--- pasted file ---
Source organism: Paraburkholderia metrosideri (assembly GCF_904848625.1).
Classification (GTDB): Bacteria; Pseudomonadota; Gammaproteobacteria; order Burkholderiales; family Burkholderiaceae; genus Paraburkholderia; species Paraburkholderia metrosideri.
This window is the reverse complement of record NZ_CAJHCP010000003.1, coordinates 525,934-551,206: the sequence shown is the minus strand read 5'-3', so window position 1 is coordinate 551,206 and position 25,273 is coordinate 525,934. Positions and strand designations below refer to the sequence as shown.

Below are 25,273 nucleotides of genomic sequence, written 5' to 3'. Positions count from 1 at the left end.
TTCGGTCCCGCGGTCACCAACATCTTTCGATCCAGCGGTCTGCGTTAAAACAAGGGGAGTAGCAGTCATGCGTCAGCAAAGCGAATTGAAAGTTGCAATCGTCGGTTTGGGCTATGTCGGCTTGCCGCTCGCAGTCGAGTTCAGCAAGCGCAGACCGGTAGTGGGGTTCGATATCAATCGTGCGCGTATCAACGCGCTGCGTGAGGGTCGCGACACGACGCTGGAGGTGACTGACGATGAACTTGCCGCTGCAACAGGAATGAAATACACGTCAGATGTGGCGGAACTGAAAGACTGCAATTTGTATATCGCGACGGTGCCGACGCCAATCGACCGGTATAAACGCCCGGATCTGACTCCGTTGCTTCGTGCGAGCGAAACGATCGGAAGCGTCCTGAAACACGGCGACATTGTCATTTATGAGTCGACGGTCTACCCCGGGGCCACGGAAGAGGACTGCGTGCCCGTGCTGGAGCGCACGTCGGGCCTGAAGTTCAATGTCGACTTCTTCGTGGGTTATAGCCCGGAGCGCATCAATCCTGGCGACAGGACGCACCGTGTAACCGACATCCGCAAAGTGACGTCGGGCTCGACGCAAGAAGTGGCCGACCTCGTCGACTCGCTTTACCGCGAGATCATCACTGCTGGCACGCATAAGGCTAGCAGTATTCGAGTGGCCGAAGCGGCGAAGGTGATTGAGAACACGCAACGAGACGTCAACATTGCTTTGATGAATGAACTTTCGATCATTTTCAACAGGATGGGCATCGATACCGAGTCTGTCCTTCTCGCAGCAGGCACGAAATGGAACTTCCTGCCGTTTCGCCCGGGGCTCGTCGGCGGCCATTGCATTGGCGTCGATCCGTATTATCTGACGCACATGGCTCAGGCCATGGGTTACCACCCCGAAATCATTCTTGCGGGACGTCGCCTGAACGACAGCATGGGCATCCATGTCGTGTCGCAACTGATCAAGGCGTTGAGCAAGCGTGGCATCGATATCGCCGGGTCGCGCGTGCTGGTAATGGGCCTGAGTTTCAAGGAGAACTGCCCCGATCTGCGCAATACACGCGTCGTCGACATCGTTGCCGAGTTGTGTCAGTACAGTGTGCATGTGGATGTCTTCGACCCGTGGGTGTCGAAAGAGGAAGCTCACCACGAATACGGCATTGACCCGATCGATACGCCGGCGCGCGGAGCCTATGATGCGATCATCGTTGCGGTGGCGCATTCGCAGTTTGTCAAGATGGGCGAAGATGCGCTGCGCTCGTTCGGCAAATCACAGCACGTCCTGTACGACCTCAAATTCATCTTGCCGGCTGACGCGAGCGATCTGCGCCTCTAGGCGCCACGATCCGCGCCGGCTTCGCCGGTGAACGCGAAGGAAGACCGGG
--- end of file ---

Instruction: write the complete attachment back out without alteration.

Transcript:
Source organism: Paraburkholderia metrosideri (assembly GCF_904848625.1).
Classification (GTDB): Bacteria; Pseudomonadota; Gammaproteobacteria; order Burkholderiales; family Burkholderiaceae; genus Paraburkholderia; species Paraburkholderia metrosideri.
This window is the reverse complement of record NZ_CAJHCP010000003.1, coordinates 525,934-551,206: the sequence shown is the minus strand read 5'-3', so window position 1 is coordinate 551,206 and position 25,273 is coordinate 525,934. Positions and strand designations below refer to the sequence as shown.

Below are 25,273 nucleotides of genomic sequence, written 5' to 3'. Positions count from 1 at the left end.
TTCGGTCCCGCGGTCACCAACATCTTTCGATCCAGCGGTCTGCGTTAAAACAAGGGGAGTAGCAGTCATGCGTCAGCAAAGCGAATTGAAAGTTGCAATCGTCGGTTTGGGCTATGTCGGCTTGCCGCTCGCAGTCGAGTTCAGCAAGCGCAGACCGGTAGTGGGGTTCGATATCAATCGTGCGCGTATCAACGCGCTGCGTGAGGGTCGCGACACGACGCTGGAGGTGACTGACGATGAACTTGCCGCTGCAACAGGAATGAAATACACGTCAGATGTGGCGGAACTGAAAGACTGCAATTTGTATATCGCGACGGTGCCGACGCCAATCGACCGGTATAAACGCCCGGATCTGACTCCGTTGCTTCGTGCGAGCGAAACGATCGGAAGCGTCCTGAAACACGGCGACATTGTCATTTATGAGTCGACGGTCTACCCCGGGGCCACGGAAGAGGACTGCGTGCCCGTGCTGGAGCGCACGTCGGGCCTGAAGTTCAATGTCGACTTCTTCGTGGGTTATAGCCCGGAGCGCATCAATCCTGGCGACAGGACGCACCGTGTAACCGACATCCGCAAAGTGACGTCGGGCTCGACGCAAGAAGTGGCCGACCTCGTCGACTCGCTTTACCGCGAGATCATCACTGCTGGCACGCATAAGGCTAGCAGTATTCGAGTGGCCGAAGCGGCGAAGGTGATTGAGAACACGCAACGAGACGTCAACATTGCTTTGATGAATGAACTTTCGATCATTTTCAACAGGATGGGCATCGATACCGAGTCTGTCCTTCTCGCAGCAGGCACGAAATGGAACTTCCTGCCGTTTCGCCCGGGGCTCGTCGGCGGCCATTGCATTGGCGTCGATCCGTATTATCTGACGCACATGGCTCAGGCCATGGGTTACCACCCCGAAATCATTCTTGCGGGACGTCGCCTGAACGACAGCATGGGCATCCATGTCGTGTCGCAACTGATCAAGGCGTTGAGCAAGCGTGGCATCGATATCGCCGGGTCGCGCGTGCTGGTAATGGGCCTGAGTTTCAAGGAGAACTGCCCCGATCTGCGCAATACACGCGTCGTCGACATCGTTGCCGAGTTGTGTCAGTACAGTGTGCATGTGGATGTCTTCGACCCGTGGGTGTCGAAAGAGGAAGCTCACCACGAATACGGCATTGACCCGATCGATACGCCGGCGCGCGGAGCCTATGATGCGATCATCGTTGCGGTGGCGCATTCGCAGTTTGTCAAGATGGGCGAAGATGCGCTGCGCTCGTTCGGCAAATCACAGCACGTCCTGTACGACCTCAAATTCATCTTGCCGGCTGACGCGAGCGATCTGCGCCTCTAGGCGCCACGATCCGCGCCGGCTTCGCCGGTGAACGCGAAGGAAGACCGGG